"Had a pair of Buster Brown shoes that were bought with your chicken money and enjoyed seeing the picture of Buster and Tige inside the shoes or wore your old shoes to the highway (nearly a mile away) changed to your good ones, hiding the old ones under the store porch? Had your father fix the tack in your shoe that was hurting your foot and watch him half sole your shoes and helped by handing him the springs?

"Carried a cool drink of water in a fruit jar to your daddy ploughing the field with a bull tongue or double shovel plow? Ridden the mules to the barn stopping at the spring to water them? Heard if it thunders in February it will frost on that day in May? Heard that a ring around the moon means rain is due?

"Stripped tobacco and graded it – from tips to lugs? Picked up the fallen lower leaves of tobacco (called lugs) after the tobacco was cut, having enough money for a new dress after the lugs were sold? Watched the workers bulk the tobacco down into huge drums for each tobacco company and then gone to the tobacco sale barn and listened to the chants of the auctioneer?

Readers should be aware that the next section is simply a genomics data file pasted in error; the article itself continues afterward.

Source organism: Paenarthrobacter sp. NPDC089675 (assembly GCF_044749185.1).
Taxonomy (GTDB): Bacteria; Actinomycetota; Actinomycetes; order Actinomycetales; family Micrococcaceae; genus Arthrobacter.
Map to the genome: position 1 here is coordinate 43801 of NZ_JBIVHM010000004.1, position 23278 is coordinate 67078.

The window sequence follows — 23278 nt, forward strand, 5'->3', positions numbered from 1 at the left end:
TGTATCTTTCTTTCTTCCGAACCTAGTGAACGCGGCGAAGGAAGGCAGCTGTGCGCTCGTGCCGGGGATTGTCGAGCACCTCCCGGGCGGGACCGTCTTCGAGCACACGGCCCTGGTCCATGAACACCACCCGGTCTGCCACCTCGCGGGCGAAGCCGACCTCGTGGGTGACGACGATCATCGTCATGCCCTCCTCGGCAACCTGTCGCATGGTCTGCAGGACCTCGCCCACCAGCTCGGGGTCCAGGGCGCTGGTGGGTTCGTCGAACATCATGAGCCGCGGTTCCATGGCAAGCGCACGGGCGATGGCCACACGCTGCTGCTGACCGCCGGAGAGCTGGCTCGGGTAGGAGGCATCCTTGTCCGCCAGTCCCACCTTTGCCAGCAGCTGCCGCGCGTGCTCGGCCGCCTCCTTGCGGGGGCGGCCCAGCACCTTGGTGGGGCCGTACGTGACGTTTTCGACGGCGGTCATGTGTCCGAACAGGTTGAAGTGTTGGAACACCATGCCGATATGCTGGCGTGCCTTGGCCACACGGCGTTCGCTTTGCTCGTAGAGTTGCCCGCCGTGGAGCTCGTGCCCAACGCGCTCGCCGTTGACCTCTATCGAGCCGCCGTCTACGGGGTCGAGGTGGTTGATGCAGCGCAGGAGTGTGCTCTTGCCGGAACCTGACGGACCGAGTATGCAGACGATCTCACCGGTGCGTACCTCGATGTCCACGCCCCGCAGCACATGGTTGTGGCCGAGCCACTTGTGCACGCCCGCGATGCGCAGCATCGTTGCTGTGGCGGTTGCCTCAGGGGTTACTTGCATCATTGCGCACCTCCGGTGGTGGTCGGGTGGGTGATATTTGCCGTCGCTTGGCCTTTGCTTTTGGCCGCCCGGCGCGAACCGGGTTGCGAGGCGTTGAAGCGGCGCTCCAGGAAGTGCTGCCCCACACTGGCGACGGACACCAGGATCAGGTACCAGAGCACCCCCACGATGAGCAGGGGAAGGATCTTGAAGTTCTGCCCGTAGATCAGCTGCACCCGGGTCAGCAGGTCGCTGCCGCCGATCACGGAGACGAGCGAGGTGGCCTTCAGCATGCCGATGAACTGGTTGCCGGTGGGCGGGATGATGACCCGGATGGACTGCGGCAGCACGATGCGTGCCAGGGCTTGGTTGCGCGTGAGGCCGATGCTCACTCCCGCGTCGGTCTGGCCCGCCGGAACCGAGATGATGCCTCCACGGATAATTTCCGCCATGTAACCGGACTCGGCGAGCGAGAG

"Filled the black kettle with water, drawn the day before wash day, and saved the rinse water for scrubbing the floors? Built a fire under the kettle to boil the clothes and cut up lye soap? Scrubbed a rusty wash kettle with a brick and sand?

"Watched your parents bottom a straight chair with hickory bark they had stripped from a sapling? Gone to the thresher to get new straw to put in the bed ticks? Attended a pounding for the preacher where each person bought a pound of something, beans, butter, canned goods, etc?

"Gone to the neighbors on Saturday night to hear their brand new battery operated radio and then listened to the Fruit Jar Drinkers and Amos and Andy?

"Rubbed a baby’s feet with tallow to cure colic or made a sugar tit by placing a bit of sugar in a piece of cheese cloth and then tying it into a lump for the child to suck on?

"Soaked a red corn cob in a quart of water overnight to cure a sore throat (a cup of the water every few hours). Applied a mixture of soot and lard to a wound or placed a handful of spider web to stop bleeding?

"Removed a wart by rubbing it with a dishrag? (Bury the rag in the woods, and when the rag rotted the warts would go away.) Or removed a wart by making it bleed then put a drop of blood on a grain of corn and then feed the corn to a black hen?